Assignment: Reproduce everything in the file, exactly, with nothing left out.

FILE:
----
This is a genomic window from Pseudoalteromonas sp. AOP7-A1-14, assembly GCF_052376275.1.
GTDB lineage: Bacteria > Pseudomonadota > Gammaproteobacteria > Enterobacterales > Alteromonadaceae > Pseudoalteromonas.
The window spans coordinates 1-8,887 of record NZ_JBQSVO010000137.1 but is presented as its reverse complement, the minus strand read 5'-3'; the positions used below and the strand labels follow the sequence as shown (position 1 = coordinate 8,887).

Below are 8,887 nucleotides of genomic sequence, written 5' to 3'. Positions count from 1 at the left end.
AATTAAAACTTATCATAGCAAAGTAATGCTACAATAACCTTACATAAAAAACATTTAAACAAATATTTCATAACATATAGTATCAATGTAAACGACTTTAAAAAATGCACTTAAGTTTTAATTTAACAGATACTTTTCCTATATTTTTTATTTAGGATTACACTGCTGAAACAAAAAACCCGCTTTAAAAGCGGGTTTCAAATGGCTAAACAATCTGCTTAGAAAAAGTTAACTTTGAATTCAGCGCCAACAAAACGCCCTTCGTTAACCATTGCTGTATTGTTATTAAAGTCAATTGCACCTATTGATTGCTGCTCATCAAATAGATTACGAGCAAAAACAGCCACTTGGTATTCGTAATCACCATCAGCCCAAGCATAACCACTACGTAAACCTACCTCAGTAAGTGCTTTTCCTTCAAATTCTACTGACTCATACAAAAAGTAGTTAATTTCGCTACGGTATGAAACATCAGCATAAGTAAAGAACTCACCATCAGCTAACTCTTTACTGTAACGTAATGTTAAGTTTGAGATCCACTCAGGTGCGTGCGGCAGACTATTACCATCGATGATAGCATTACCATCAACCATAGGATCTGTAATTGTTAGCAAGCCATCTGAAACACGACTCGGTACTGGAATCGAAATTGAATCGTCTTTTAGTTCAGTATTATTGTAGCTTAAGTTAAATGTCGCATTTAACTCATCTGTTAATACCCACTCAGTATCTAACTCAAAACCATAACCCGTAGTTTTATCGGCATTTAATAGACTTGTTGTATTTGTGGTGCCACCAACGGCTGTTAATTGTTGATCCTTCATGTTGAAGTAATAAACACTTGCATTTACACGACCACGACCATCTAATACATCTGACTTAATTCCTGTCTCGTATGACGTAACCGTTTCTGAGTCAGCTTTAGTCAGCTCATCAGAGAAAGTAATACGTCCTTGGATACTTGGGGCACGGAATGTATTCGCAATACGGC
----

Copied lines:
This is a genomic window from Pseudoalteromonas sp. AOP7-A1-14, assembly GCF_052376275.1.
GTDB lineage: Bacteria > Pseudomonadota > Gammaproteobacteria > Enterobacterales > Alteromonadaceae > Pseudoalteromonas.
The window spans coordinates 1-8,887 of record NZ_JBQSVO010000137.1 but is presented as its reverse complement, the minus strand read 5'-3'; the positions used below and the strand labels follow the sequence as shown (position 1 = coordinate 8,887).

Below are 8,887 nucleotides of genomic sequence, written 5' to 3'. Positions count from 1 at the left end.
AATTAAAACTTATCATAGCAAAGTAATGCTACAATAACCTTACATAAAAAACATTTAAACAAATATTTCATAACATATAGTATCAATGTAAACGACTTTAAAAAATGCACTTAAGTTTTAATTTAACAGATACTTTTCCTATATTTTTTATTTAGGATTACACTGCTGAAACAAAAAACCCGCTTTAAAAGCGGGTTTCAAATGGCTAAACAATCTGCTTAGAAAAAGTTAACTTTGAATTCAGCGCCAACAAAACGCCCTTCGTTAACCATTGCTGTATTGTTATTAAAGTCAATTGCACCTATTGATTGCTGCTCATCAAATAGATTACGAGCAAAAACAGCCACTTGGTATTCGTAATCACCATCAGCCCAAGCATAACCACTACGTAAACCTACCTCAGTAAGTGCTTTTCCTTCAAATTCTACTGACTCATACAAAAAGTAGTTAATTTCGCTACGGTATGAAACATCAGCATAAGTAAAGAACTCACCATCAGCTAACTCTTTACTGTAACGTAATGTTAAGTTTGAGATCCACTCAGGTGCGTGCGGCAGACTATTACCATCGATGATAGCATTACCATCAACCATAGGATCTGTAATTGTTAGCAAGCCATCTGAAACACGACTCGGTACTGGAATCGAAATTGAATCGTCTTTTAGTTCAGTATTATTGTAGCTTAAGTTAAATGTCGCATTTAACTCATCTGTTAATACCCACTCAGTATCTAACTCAAAACCATAACCCGTAGTTTTATCGGCATTTAATAGACTTGTTGTATTTGTGGTGCCACCAACGGCTGTTAATTGTTGATCCTTCATGTTGAAGTAATAAACACTTGCATTTACACGACCACGACCATCTAATACATCTGACTTAATTCCTGTCTCGTATGACGTAACCGTTTCTGAGTCAGCTTTAGTCAGCTCATCAGAGAAAGTAATACGTCCTTGGATACTTGGGGCACGGAATGTATTCGCAATACGGC